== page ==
• Epic Fail: At the beginning of the film, everything goes wrong during the Atoms' training practice, ranging from a marching band tripping up while a record player was revealed to be playing the music to a group of inept female cheerleaders (known as the "Atomettes") falling down every time they did their pyramid routine. There's also Andy's attempts to try to play soccer like his brother Stjepan, which results in Andy falling down the well.
  • Face–Heel Turn: Rob Cargill, a former member of the Atoms, switches teams after being replaced by Andy as Debbie's boyfriend, which leads to Rob trying to take Andy and Gus out of the game.
  • Fanservice Extra: The uncredited woman who Crankcase accidentally grabs at the grocery store has a midriff-baring top with a prominent Cleavage Window.
  • Horsing Around: Not actually a horse, but Gus would count as an example of this trope.
  • Large Ham: Bob Crane as Pepper Allen, in contrast to his commentating partner, Johnny Unitas.
  • Left the Background Music On: At first, it appears that the marching band Coach Venner hired was experienced, until the baton twirler drops her baton and trips over the dropped baton, knocking over the band members while the music is still playing, before a bass drum rolls over the record player that the music was playing on.
  • Meaningful Name: Spinner and Crankcase get their names from two parts of an automobile, the former being a type of ornamental hubcap and the latter being a type of internal combustion engine.
  • Mistaken Identity: During the grocery store scene, Spinner and Crankcase are trying to catch Gus. Crankcase, having seen Gus on the aisle next to his, reaches under the bottom of the shelves to grab what he thinks is Gus's hoof... only to find out too late that Gus had moved on, and he's instead grabbed the shoe heel of a woman who's since come down the aisle. Cue the angry husband coming around to confront him.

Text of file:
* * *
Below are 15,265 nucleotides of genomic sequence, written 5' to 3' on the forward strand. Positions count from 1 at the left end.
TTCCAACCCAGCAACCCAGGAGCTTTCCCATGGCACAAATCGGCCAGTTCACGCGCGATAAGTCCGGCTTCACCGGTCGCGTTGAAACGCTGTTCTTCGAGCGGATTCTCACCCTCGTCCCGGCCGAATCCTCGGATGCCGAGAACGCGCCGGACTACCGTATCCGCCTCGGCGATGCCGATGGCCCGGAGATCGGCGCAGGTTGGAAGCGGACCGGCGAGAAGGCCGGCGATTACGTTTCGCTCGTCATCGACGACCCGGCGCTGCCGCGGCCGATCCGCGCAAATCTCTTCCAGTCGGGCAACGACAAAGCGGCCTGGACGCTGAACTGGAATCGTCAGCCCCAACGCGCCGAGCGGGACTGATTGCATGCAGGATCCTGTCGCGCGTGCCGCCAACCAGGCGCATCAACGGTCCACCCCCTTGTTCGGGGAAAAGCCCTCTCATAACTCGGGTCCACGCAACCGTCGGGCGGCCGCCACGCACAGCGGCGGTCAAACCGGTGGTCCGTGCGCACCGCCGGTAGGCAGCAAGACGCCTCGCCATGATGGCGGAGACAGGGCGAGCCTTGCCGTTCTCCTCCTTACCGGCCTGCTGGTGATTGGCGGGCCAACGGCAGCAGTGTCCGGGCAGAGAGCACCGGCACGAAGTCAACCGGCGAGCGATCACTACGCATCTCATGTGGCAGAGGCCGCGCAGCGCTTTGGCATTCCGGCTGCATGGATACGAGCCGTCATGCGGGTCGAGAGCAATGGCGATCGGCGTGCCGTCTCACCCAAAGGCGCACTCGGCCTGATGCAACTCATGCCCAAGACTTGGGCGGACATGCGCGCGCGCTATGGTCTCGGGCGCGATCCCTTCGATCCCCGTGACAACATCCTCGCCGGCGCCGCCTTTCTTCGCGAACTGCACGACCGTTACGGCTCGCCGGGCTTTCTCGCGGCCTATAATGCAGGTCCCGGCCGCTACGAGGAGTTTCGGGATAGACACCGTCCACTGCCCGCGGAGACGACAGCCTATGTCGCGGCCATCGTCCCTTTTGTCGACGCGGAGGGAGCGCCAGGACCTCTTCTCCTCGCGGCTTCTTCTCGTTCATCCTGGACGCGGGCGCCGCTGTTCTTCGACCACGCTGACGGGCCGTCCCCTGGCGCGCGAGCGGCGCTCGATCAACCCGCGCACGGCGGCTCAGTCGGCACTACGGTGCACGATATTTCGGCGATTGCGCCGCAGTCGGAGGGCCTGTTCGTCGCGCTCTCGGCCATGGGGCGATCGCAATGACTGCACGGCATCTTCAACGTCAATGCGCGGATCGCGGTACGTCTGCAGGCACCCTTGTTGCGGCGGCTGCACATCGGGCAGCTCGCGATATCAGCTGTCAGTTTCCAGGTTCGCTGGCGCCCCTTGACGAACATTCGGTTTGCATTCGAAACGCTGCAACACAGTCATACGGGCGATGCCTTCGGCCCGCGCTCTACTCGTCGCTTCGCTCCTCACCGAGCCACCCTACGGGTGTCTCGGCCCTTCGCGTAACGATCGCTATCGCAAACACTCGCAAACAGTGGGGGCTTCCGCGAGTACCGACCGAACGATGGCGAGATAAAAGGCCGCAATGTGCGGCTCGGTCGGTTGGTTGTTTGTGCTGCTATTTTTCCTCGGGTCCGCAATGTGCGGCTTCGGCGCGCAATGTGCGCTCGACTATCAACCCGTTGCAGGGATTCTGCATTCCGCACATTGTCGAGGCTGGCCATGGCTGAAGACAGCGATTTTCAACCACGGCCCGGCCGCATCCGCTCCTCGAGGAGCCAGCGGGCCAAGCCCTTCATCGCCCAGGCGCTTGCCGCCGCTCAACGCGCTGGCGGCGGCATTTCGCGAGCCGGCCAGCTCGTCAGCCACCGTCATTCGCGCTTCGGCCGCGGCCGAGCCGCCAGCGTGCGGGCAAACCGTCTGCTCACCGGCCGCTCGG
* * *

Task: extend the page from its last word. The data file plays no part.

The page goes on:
• Neck Lift: During the grocery store scene, after Crankcase reaches under a shelf and mistakenly grabs the heel of a woman's shoe, her massive husband comes around, lifts him up by the collar of his shirt (prompting a nervous "Am I in your way?" from Crankcase), then dumps him in a cart and sends it crashing into a container of inflatable rubber balls.
  • Not-So-Harmless Villain: Spinner and Crankcase spend about sixty percent of their screen time being a classic Bumbling Henchman Duo, but they do successfully make Gus and/or Andy miss several games or be in no state to perform at them.
  • Pom-Pom Girl: Most of the Atoms' cheerleaders are approaching middle age, but are athletic (albeit prone to slapstick) and enthusiastic about the team.
  • Villainous Breakdown: Not exactly villainous, but when the Atoms are triumphant in winning the Super Bowl, Pepper becomes so shocked about how wrong his predictions were that he is reduced to just squawking in gibberish, leading to Johnny to take over the rest of the commentary.
  • "Well Done, Son" Guy: Andy appears to be this to his father, who only regards Andy's older brother Stjepan as a true hero, due to the fact that Stjepan is a real soccer pro, which greatly upsets Andy.